Magazine article The Spectator

As like One Another as Half-Pence?

Magazine article The Spectator

As like One Another as Half-Pence?

Article excerpt

REBELS AND INFORMERS by Oliver Knox John Murray, 20, pp. 304

Even more than the Easter Rising of 1916, the United Irishmen and the rebellion of 1798 fire the imaginations and the mythology of the IRA of today. For unlike today's IRA, the republicans of Ulster who rose against English rule 200 years ago were Presbyterians. And like alchemists who think they have glimpsed gold in their retorts of base metal, the IRA theorists of today are convinced that if conditions are altered a little, a bit of pressure here, some heat there, the Ulster Presbyterians could be called back to that true identity, the republicanism of 1798.

It is all rubbish of course, made plausible by imprecisions of language. The republicanism of the IRA is merely virulent Catholic nationalism. The republicanism of the Presbyterian United Irishmen of 1798 was consciously copied from the French model and based on very Protestant notions of citizenship and individual duty. There was, it is true, a virtually simultaneous rising by Catholics of the south-east of Ireland, where United Irelander activity was marginal, but in large degree this was simply jacquerie incandescence, atrocious in execution and repressed with even greater atrociousness. As with 1916-22, and 1969 onwards, the disputes within Ireland in 1798 were not so much between the Irish and the British, but between different forms of Irishness.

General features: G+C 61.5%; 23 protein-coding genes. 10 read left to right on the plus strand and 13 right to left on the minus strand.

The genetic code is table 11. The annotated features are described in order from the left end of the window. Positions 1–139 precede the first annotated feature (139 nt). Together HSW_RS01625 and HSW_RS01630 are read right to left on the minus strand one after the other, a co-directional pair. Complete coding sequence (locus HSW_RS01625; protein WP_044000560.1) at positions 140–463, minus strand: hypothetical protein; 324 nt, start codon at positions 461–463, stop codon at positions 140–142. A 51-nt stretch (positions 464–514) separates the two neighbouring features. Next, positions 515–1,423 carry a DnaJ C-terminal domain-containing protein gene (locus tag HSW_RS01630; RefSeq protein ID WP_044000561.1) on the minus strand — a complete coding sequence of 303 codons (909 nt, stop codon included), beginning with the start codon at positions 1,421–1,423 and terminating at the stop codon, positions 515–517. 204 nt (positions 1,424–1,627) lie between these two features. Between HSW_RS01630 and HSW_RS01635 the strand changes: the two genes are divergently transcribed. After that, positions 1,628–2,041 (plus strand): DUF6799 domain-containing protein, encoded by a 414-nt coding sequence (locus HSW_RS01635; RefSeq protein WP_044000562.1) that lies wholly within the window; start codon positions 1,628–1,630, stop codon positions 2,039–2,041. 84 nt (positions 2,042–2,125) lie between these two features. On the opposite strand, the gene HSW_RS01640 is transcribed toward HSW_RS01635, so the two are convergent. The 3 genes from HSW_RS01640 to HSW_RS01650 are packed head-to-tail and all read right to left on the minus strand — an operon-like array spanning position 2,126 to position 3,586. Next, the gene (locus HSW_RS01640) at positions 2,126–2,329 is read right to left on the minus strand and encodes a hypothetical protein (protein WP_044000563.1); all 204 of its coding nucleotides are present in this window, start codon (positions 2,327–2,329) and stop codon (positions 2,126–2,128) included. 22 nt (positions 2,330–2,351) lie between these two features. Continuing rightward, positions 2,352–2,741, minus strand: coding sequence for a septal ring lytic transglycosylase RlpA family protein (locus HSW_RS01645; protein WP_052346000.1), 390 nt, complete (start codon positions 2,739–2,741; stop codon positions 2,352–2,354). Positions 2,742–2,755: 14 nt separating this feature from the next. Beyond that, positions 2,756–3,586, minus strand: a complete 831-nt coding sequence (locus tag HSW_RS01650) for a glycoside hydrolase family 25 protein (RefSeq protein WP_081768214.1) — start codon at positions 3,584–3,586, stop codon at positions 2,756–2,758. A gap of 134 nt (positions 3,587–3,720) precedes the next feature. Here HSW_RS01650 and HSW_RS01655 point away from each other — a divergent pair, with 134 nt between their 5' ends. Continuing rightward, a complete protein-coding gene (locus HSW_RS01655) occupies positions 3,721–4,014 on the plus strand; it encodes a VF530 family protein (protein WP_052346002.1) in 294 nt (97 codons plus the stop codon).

And no forms of Irishness contrast quite so dramatically as rebels and informers, the two traditions which have co-existed since popular politics emerged in Ireland in the 18th century. Yet maybe they do not contrast at all; both belong to comparable traditions of conspiracy, both involve betrayal of some kind or other, both require coolness and courage. The fundamental difference is in perception. The informer is loathed by virtually all; the rebel, especially in failure, tends to be revered.

Now I believe there has been no rising in Irish history which was justified by circumstance or by outcome, and therefore any subversion of insurrectionary conspiracy must be good; yet when I consider the activities of Leonard McNally, the informer who for years betrayed his fellowconspirators, his friends and his own clients (he was an attorney), I can only wish him to hell.

Am I being reasonable? Probably not. …

Search by... Author
Show... All Results Primary Sources Peer-reviewed

Oops!

An unknown error has occurred. Please click the button below to reload the page. If the problem persists, please try again in a little while.